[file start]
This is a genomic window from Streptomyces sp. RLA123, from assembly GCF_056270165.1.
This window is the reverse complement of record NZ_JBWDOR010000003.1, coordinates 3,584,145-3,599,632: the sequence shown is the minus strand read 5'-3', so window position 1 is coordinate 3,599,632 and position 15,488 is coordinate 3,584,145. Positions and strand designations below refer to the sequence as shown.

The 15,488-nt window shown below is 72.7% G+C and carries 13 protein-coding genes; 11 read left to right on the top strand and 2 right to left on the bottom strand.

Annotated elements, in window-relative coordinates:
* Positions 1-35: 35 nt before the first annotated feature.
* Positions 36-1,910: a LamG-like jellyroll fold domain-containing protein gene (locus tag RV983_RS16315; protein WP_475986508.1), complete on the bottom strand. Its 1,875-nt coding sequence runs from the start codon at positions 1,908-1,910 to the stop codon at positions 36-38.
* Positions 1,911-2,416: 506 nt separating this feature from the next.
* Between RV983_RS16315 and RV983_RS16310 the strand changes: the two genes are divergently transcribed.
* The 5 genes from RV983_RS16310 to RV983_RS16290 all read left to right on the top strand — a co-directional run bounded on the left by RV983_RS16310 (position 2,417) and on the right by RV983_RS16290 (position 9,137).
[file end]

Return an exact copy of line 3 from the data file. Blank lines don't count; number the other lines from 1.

The 15,488-nt window shown below is 72.7% G+C and carries 13 protein-coding genes; 11 read left to right on the top strand and 2 right to left on the bottom strand.